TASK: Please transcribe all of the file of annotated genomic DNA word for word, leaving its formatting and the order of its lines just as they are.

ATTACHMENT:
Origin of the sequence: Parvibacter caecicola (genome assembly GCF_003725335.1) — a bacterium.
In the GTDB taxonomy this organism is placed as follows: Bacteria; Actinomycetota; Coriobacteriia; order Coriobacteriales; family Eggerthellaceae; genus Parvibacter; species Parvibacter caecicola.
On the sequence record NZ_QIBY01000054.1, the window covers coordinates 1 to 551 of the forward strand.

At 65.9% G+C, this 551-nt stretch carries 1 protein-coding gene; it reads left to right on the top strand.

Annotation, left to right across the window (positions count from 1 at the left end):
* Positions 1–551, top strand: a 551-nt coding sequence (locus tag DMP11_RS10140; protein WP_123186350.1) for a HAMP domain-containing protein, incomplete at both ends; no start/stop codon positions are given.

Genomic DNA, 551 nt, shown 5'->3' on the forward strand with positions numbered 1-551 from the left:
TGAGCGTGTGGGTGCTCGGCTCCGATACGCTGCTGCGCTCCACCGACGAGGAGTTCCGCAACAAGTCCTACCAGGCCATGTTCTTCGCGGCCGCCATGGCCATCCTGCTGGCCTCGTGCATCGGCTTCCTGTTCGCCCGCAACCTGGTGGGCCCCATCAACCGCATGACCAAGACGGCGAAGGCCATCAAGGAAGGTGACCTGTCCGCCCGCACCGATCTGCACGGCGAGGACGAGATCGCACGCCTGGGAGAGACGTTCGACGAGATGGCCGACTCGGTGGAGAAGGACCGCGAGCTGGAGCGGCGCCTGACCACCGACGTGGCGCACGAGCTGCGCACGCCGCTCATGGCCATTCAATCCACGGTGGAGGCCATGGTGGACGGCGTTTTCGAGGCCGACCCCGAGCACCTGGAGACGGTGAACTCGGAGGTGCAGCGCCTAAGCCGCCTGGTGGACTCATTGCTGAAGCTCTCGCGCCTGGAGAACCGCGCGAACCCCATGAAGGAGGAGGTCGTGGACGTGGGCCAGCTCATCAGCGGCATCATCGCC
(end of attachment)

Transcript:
Origin of the sequence: Parvibacter caecicola (genome assembly GCF_003725335.1) — a bacterium.
In the GTDB taxonomy this organism is placed as follows: Bacteria; Actinomycetota; Coriobacteriia; order Coriobacteriales; family Eggerthellaceae; genus Parvibacter; species Parvibacter caecicola.
On the sequence record NZ_QIBY01000054.1, the window covers coordinates 1 to 551 of the forward strand.

At 65.9% G+C, this 551-nt stretch carries 1 protein-coding gene; it reads left to right on the top strand.

Annotation, left to right across the window (positions count from 1 at the left end):
* Positions 1–551, top strand: a 551-nt coding sequence (locus tag DMP11_RS10140; protein WP_123186350.1) for a HAMP domain-containing protein, incomplete at both ends; no start/stop codon positions are given.

Genomic DNA, 551 nt, shown 5'->3' on the forward strand with positions numbered 1-551 from the left:
TGAGCGTGTGGGTGCTCGGCTCCGATACGCTGCTGCGCTCCACCGACGAGGAGTTCCGCAACAAGTCCTACCAGGCCATGTTCTTCGCGGCCGCCATGGCCATCCTGCTGGCCTCGTGCATCGGCTTCCTGTTCGCCCGCAACCTGGTGGGCCCCATCAACCGCATGACCAAGACGGCGAAGGCCATCAAGGAAGGTGACCTGTCCGCCCGCACCGATCTGCACGGCGAGGACGAGATCGCACGCCTGGGAGAGACGTTCGACGAGATGGCCGACTCGGTGGAGAAGGACCGCGAGCTGGAGCGGCGCCTGACCACCGACGTGGCGCACGAGCTGCGCACGCCGCTCATGGCCATTCAATCCACGGTGGAGGCCATGGTGGACGGCGTTTTCGAGGCCGACCCCGAGCACCTGGAGACGGTGAACTCGGAGGTGCAGCGCCTAAGCCGCCTGGTGGACTCATTGCTGAAGCTCTCGCGCCTGGAGAACCGCGCGAACCCCATGAAGGAGGAGGTCGTGGACGTGGGCCAGCTCATCAGCGGCATCATCGCC